An anonymous reader writes: Software engineers suffer from a problem that most other industries wish they had: too much demand. There's a great story at the Atlantic entitled Imagine Getting 30 Job Offers a Month (It Isn't as Awesome as You Might Think). This is a problem that many engineers deal with: place your resume on a job board and proceed to be spammed multiple times per day for jobs in places that you would never go to (URGENT REQUIREMENT IN DETROIT!!!!!, etc). Google "recruiter spam" and there are many tales of engineers being overwhelmed by this. One engineer, fed up by a lack of a recruiting spam blackhole, set up NoRecruitingSpam.com with directions on how to stop this modern tech scourge. How many of you slashdotters have been the victim of recruiting spam?

Submission + - New Test Suggests NASAs EM Drive Works (io9.com) 1

An anonymous reader writes: Last year, NASAâ(TM)s advanced propulsion research wing made headlines by announcing the successful test of a physics-defying electromagnetic drive, or EM drive. Now, this futuristic engine, which could in theory propel objects to near-relativistic speeds, has been shown to work inside a space-like vacuum.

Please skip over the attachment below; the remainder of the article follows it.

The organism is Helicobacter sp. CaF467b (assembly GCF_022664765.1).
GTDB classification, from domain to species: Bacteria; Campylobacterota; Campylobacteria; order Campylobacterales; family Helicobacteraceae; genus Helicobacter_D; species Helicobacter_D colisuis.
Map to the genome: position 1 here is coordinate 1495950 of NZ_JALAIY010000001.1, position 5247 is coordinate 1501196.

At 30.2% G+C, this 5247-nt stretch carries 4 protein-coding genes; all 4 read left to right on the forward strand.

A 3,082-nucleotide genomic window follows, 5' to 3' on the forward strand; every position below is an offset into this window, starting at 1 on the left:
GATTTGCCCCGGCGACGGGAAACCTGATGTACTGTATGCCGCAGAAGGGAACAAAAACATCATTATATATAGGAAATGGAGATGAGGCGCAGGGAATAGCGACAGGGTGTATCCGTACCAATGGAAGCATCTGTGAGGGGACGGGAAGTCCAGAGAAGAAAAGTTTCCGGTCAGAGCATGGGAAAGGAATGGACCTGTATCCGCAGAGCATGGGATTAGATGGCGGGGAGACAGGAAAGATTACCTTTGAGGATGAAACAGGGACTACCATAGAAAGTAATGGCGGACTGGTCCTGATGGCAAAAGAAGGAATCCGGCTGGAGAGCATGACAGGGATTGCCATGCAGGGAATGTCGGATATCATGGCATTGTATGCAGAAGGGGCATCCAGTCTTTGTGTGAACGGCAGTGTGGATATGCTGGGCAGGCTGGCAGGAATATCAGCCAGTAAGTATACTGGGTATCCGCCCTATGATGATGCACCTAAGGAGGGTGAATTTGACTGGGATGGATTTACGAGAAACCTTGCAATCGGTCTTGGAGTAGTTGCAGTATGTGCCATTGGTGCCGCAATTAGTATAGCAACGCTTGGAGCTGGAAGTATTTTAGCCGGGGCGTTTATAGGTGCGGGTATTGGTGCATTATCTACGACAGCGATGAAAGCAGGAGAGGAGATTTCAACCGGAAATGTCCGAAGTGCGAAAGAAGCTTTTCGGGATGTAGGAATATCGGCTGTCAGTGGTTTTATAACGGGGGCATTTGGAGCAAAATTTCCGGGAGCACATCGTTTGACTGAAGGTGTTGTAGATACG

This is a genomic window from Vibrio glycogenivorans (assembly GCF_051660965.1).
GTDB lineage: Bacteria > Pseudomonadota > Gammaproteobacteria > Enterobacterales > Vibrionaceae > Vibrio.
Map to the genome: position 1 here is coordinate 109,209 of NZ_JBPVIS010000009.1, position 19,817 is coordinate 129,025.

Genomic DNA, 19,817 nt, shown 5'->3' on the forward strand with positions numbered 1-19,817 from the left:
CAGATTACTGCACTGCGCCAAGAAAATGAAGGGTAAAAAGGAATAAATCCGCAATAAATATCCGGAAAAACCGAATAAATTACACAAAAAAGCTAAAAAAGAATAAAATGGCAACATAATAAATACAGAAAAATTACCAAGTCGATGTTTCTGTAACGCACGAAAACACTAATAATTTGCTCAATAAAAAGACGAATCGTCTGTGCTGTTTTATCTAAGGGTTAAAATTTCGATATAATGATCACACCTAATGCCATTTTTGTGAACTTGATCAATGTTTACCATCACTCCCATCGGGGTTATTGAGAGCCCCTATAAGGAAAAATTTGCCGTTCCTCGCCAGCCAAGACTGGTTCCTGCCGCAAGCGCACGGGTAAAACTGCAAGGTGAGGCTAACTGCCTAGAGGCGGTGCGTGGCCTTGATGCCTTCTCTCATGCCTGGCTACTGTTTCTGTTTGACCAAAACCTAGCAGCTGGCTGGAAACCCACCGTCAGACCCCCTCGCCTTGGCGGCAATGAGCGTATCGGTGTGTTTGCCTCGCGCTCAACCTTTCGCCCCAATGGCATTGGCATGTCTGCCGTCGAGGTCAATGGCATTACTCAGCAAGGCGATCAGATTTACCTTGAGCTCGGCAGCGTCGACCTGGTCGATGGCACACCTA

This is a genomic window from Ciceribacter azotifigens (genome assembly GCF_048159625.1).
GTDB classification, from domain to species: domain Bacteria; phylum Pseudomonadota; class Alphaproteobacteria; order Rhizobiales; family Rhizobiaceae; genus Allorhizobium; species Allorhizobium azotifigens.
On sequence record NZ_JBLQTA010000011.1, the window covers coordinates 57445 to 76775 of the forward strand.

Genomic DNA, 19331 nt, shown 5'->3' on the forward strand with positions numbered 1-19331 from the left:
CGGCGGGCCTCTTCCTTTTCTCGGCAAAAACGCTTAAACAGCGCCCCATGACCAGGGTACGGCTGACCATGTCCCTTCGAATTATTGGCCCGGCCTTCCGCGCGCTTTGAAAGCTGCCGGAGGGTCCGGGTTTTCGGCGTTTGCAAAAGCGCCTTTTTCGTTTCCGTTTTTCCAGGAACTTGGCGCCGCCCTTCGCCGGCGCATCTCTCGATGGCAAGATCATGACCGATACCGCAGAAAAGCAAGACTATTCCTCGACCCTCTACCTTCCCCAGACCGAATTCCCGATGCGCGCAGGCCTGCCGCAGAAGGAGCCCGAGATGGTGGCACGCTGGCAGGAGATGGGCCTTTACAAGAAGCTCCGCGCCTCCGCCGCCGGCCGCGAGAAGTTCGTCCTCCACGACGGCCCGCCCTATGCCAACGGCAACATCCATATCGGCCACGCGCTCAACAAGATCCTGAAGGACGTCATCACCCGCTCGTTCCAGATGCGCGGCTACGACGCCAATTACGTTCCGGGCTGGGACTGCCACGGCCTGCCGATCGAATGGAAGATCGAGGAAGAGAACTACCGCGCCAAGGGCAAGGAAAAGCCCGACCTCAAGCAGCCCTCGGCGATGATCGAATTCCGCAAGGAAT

NASA Eagleworks made the announcement quite unassumingly via NASASpaceFlight.com. Thereâ(TM)s also a major discussion going on about the engine and the physics that drives it at the siteâ(TM)s forum.

Submission + - Giant Survival Ball Will Help Explorer Survive a Year on an Iceberg

HughPickens.com writes: Ben Yeager writes in Outside Magazine that Italian explorer Alex Bellini plans to travel to Greenland’s west coast, pick an iceberg, and live on it for a year as it melts out in the Atlantic. But it is a precarious idea. Bellini will be completely isolated, and his adopted dwelling is liable to roll or fall apart at any moment, thrusting him into the icy sea or crushing him under hundreds of tons of ice. His solution: an indestructible survival capsule built by an aeronautics company that specializes in tsunami-proof escape pods. " I knew since the beginning I needed to minimize the risk. An iceberg can flip over, and those events can be catastrophic.” Bellini plans to use a lightweight, indestructible floating capsules, or “personal safety systems" made from aircraft-grade aluminum in what’s called a continuous monocoque structure, an interlocking frame of aluminum spars that evenly distribute force, underneath a brightly painted and highly visible aluminum shell. The inner frame can be stationary or mounted on roller balls so it rotates, allowing the passengers to remain upright at all times.